Take the 2-minute tour ×
Stack Overflow is a question and answer site for professional and enthusiast programmers. It's 100% free, no registration required.

This question has been asked too many times but I am not finding solution to my situation, and so will ask it again. I have 2 branches - master and residents. I have been working on residents for about 2 months, basically a complete redesign of a form (tons of check_boxes, radio_buttons etc. to avoid typing). Approximately 35 commits. Couple of times or so I have done minor changes in the master and merged the master into the residents. Then when I was happy with the residents, I switched to the master, merged the residents into it and pushed to heroku.

The app (actually, the form containing some JS) doesn't work on heroku (it does on my local). I rolled back on heroku, and now I need to return the app to the state before the merge and push. I have the residents branch, so all I need is to discard the entire merge from the master.

I think this should be an easy undo, but I didn't find out how.

Thanks for help.

share|improve this question

2 Answers 2

I think you can reset merge then push again.

git reset --merge : Resets the index and updates the files in the working tree that are different between and HEAD, but keeps those which are different between the index and working tree (i.e. which have changes which have not been added). If a file that is different between and the index has unstaged changes, reset is aborted.

http://git-scm.com/docs/git-reset

share|improve this answer

Assuming that the most recent commit in master is the merge of your resident branch, and that you aren't sharing your app with others, you can do:

git reset --hard HEAD~1

That command says to rollback to the previous parent. Then you'll need to do:

git push --force

You can also use git revert to do this, but that comes with some extra complexities of it's own too. You would have to revert the merge commit, and later, when you want to bring the branch over, you would revert your revert, and then merge the branch. Otherwise, all the revisions won't come over. I favor the history modification in this case, which is what I showed you above, because it's simpler and more clean when you can get by with it.

share|improve this answer
    
I ran $ git reset --hard [SHA of the last commit done in the residents, merged into the master] after I found out the app was not running on heroku. I thought that was the undo I was looking for. It did not undo the merge at all. It discarded the last commit (of the 35 or so that were done on the residents and merged into the master). So, at this moment my master is nearly identical to the residents, it differs from the residents only by the last commit (which was undone by the above). I need to get rid of all of the commits done in the residents and merged into the master. –  Arta Nov 20 '12 at 14:53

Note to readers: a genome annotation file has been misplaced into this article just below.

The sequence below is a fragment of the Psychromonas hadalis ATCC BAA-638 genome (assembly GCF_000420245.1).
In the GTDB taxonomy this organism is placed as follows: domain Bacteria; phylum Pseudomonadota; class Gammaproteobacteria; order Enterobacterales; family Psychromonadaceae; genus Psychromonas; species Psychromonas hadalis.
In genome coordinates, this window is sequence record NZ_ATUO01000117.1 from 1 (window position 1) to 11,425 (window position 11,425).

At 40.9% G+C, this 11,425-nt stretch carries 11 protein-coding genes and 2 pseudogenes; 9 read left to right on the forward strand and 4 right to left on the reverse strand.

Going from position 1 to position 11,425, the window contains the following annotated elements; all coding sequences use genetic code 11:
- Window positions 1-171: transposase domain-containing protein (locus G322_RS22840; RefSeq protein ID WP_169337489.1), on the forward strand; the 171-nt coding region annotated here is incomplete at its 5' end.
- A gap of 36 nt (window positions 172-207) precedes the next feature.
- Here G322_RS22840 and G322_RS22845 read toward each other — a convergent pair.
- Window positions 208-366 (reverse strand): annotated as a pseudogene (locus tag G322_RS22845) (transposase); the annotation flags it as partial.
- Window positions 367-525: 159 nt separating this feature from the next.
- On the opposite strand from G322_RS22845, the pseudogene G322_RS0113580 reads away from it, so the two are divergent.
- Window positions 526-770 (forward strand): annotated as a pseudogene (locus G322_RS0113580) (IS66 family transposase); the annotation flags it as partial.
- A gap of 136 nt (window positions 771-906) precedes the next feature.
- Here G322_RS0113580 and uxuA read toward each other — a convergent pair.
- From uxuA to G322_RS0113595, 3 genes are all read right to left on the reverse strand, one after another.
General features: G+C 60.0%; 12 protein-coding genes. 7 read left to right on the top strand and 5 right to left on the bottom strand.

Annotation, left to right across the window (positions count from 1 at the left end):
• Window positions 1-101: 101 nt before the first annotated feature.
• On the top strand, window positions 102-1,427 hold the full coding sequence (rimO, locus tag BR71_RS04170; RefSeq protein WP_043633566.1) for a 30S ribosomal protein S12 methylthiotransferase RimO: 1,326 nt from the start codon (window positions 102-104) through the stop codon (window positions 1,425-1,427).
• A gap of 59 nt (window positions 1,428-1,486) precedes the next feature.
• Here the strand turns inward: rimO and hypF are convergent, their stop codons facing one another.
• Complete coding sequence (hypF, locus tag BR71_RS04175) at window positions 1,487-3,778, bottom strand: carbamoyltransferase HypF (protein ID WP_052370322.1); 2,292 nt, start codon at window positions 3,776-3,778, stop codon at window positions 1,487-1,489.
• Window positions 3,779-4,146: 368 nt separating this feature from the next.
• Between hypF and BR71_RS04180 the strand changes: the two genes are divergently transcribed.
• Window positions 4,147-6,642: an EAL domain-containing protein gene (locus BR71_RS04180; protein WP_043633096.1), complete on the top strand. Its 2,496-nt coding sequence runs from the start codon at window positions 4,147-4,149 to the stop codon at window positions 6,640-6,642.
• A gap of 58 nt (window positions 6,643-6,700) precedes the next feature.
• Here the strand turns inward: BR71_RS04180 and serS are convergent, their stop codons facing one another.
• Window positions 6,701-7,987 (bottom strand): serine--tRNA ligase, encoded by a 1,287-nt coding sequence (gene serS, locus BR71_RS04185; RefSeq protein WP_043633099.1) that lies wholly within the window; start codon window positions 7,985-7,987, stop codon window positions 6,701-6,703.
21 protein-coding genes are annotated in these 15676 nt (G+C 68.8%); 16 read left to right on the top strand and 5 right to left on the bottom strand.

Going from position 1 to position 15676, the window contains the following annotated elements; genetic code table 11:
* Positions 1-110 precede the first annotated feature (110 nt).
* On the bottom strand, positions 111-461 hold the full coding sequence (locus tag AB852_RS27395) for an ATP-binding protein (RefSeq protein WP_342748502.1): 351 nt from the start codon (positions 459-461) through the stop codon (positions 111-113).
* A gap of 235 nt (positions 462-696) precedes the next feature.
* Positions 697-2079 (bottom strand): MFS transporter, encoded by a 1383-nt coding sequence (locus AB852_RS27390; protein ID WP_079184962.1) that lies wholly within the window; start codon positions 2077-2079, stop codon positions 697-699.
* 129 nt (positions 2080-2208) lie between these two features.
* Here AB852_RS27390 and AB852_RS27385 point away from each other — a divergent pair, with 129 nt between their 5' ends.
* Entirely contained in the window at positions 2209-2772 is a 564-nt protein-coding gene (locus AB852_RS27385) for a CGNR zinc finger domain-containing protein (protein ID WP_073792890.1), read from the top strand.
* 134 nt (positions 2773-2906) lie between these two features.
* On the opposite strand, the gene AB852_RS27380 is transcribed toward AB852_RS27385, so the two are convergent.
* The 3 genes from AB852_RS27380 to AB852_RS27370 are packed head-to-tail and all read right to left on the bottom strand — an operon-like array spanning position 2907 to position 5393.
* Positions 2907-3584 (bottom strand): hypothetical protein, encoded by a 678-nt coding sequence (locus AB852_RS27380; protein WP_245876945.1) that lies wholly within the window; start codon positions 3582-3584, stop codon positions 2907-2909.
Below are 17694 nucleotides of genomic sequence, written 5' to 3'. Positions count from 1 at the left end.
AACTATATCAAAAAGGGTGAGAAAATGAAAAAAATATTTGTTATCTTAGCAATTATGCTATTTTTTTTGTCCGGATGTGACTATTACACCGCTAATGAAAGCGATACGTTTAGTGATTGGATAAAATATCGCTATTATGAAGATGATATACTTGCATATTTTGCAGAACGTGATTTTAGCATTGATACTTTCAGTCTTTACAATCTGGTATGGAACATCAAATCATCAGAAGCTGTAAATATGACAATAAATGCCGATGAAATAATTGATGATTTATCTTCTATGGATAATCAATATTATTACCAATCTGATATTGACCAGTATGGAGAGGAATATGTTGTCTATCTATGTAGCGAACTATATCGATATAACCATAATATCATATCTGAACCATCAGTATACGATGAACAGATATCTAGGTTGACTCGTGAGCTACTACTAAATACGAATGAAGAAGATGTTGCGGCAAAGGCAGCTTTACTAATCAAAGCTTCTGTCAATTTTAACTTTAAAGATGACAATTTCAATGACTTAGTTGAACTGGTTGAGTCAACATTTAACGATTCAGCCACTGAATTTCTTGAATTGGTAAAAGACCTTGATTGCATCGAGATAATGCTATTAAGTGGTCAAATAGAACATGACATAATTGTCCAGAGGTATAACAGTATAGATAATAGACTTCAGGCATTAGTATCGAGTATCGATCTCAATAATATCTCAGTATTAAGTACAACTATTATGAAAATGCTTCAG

I'm not sure I'm parsing your first sentence correctly, or maybe there is an error there. You want to git reset --hard to the commit you want to rewind to. If the merge was a fast-forward merge, then those are harder to revert because the history looks as though it was developed all on the master branch. Did you have a tag for the previous version? Do you know the SHA1 for the last version of master? If so, use that for git reset --hard on master. –  jszakmeister Nov 20 '12 at 15:46
    
Yep, we had a misunderstanding. It looked like you meant "HEAD~1" literally. Yes, I know SHA1 of all of the versions ($ git log). I wanted to avoid reseting --hard to a particular SHA1 since I thought I'd loose track of the few commits made in the master and merged into the residents (they would have to be "transferred" back into the master manually?). I did not have any tag. Something to learn to use? Would it help now had I had a tag? Is there a way to restore the repo to its state before the merge? This is something I thought would be simple, that's why I went ahead with the merge. –  Arta Nov 20 '12 at 17:15
    
Yeah, it should be easy, but in the face of fast-forward merges, things can get more difficult. One thing you can look at is the reflog on master. It shows you the values HEAD has taken on. If you can find where the merge to master happened, then you can find which commit master was at and be sure that you haven't lost anything. git reflog can be a bit hard to read, but the information you need is in there. Here's a useful reference on reflog as well. –  jszakmeister Nov 20 '12 at 18:33
    
One more thing. You can consider doing merges with --no-ff so that there is always a merge commit present. You can also set merge.ff to false. You can set it globally with git config merge.ff false. –  jszakmeister Nov 20 '12 at 18:37

Your Answer

 
discard

By posting your answer, you agree to the privacy policy and terms of service.

Not the answer you're looking for? Browse other questions tagged or ask your own question.